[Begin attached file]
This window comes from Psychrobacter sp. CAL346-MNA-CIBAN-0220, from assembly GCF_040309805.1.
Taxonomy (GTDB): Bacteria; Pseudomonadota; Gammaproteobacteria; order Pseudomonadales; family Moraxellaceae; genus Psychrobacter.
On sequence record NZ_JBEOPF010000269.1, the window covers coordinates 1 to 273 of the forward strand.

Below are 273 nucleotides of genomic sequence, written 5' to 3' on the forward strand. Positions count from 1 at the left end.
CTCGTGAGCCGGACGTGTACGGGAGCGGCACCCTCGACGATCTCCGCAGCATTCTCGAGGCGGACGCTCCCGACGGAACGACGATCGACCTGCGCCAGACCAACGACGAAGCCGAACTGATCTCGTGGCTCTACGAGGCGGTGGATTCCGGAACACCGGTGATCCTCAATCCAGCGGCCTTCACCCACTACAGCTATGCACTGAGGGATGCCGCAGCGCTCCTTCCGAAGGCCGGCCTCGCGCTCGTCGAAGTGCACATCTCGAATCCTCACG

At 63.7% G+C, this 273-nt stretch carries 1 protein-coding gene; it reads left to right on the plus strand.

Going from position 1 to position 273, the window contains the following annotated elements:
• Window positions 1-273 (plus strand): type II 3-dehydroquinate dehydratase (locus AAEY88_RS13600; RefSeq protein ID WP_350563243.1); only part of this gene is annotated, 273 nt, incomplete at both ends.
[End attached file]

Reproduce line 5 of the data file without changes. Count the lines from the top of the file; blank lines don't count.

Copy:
CTCGTGAGCCGGACGTGTACGGGAGCGGCACCCTCGACGATCTCCGCAGCATTCTCGAGGCGGACGCTCCCGACGGAACGACGATCGACCTGCGCCAGACCAACGACGAAGCCGAACTGATCTCGTGGCTCTACGAGGCGGTGGATTCCGGAACACCGGTGATCCTCAATCCAGCGGCCTTCACCCACTACAGCTATGCACTGAGGGATGCCGCAGCGCTCCTTCCGAAGGCCGGCCTCGCGCTCGTCGAAGTGCACATCTCGAATCCTCACG